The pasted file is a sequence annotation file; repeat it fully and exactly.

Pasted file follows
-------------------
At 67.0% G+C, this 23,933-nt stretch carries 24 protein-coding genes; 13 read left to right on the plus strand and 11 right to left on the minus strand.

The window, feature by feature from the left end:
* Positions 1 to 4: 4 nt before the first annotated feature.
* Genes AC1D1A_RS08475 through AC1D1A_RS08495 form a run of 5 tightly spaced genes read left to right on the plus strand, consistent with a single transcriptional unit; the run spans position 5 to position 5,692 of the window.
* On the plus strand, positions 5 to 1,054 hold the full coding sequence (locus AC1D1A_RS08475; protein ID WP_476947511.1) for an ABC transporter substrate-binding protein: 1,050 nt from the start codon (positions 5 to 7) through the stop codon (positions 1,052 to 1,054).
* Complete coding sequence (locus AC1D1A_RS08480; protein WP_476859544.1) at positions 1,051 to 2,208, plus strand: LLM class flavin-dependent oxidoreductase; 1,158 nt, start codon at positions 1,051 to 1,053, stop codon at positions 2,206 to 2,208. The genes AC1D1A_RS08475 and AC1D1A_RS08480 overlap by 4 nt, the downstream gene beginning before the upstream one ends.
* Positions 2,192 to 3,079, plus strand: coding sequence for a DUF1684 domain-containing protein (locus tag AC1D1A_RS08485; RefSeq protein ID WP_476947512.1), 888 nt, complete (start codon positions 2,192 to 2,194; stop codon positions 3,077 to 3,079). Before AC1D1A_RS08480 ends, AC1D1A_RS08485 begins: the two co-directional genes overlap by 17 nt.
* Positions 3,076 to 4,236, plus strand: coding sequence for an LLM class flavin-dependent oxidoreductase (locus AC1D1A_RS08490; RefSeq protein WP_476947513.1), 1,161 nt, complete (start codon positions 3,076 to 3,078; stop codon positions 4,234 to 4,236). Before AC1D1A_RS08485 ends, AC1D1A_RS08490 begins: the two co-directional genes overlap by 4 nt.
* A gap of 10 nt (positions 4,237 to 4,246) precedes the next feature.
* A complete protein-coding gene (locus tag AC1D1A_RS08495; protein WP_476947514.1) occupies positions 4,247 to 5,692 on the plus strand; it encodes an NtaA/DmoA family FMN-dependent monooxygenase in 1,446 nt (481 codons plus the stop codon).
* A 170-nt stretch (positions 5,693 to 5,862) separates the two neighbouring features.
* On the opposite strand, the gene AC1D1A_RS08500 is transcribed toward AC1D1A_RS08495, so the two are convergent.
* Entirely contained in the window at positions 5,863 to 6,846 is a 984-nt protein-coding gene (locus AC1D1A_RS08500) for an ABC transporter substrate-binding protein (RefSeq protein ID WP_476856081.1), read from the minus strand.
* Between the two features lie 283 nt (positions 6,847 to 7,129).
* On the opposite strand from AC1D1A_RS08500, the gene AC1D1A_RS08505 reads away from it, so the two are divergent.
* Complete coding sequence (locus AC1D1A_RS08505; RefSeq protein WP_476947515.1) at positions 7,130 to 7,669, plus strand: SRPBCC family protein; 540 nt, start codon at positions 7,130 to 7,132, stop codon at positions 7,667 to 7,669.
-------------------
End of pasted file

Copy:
At 67.0% G+C, this 23,933-nt stretch carries 24 protein-coding genes; 13 read left to right on the plus strand and 11 right to left on the minus strand.

The window, feature by feature from the left end:
* Positions 1 to 4: 4 nt before the first annotated feature.
* Genes AC1D1A_RS08475 through AC1D1A_RS08495 form a run of 5 tightly spaced genes read left to right on the plus strand, consistent with a single transcriptional unit; the run spans position 5 to position 5,692 of the window.
* On the plus strand, positions 5 to 1,054 hold the full coding sequence (locus AC1D1A_RS08475; protein ID WP_476947511.1) for an ABC transporter substrate-binding protein: 1,050 nt from the start codon (positions 5 to 7) through the stop codon (positions 1,052 to 1,054).
* Complete coding sequence (locus AC1D1A_RS08480; protein WP_476859544.1) at positions 1,051 to 2,208, plus strand: LLM class flavin-dependent oxidoreductase; 1,158 nt, start codon at positions 1,051 to 1,053, stop codon at positions 2,206 to 2,208. The genes AC1D1A_RS08475 and AC1D1A_RS08480 overlap by 4 nt, the downstream gene beginning before the upstream one ends.
* Positions 2,192 to 3,079, plus strand: coding sequence for a DUF1684 domain-containing protein (locus tag AC1D1A_RS08485; RefSeq protein ID WP_476947512.1), 888 nt, complete (start codon positions 2,192 to 2,194; stop codon positions 3,077 to 3,079). Before AC1D1A_RS08480 ends, AC1D1A_RS08485 begins: the two co-directional genes overlap by 17 nt.
* Positions 3,076 to 4,236, plus strand: coding sequence for an LLM class flavin-dependent oxidoreductase (locus AC1D1A_RS08490; RefSeq protein WP_476947513.1), 1,161 nt, complete (start codon positions 3,076 to 3,078; stop codon positions 4,234 to 4,236). Before AC1D1A_RS08485 ends, AC1D1A_RS08490 begins: the two co-directional genes overlap by 4 nt.
* A gap of 10 nt (positions 4,237 to 4,246) precedes the next feature.
* A complete protein-coding gene (locus tag AC1D1A_RS08495; protein WP_476947514.1) occupies positions 4,247 to 5,692 on the plus strand; it encodes an NtaA/DmoA family FMN-dependent monooxygenase in 1,446 nt (481 codons plus the stop codon).
* A 170-nt stretch (positions 5,693 to 5,862) separates the two neighbouring features.
* On the opposite strand, the gene AC1D1A_RS08500 is transcribed toward AC1D1A_RS08495, so the two are convergent.
* Entirely contained in the window at positions 5,863 to 6,846 is a 984-nt protein-coding gene (locus AC1D1A_RS08500) for an ABC transporter substrate-binding protein (RefSeq protein ID WP_476856081.1), read from the minus strand.
* Between the two features lie 283 nt (positions 6,847 to 7,129).
* On the opposite strand from AC1D1A_RS08500, the gene AC1D1A_RS08505 reads away from it, so the two are divergent.
* Complete coding sequence (locus AC1D1A_RS08505; RefSeq protein WP_476947515.1) at positions 7,130 to 7,669, plus strand: SRPBCC family protein; 540 nt, start codon at positions 7,130 to 7,132, stop codon at positions 7,667 to 7,669.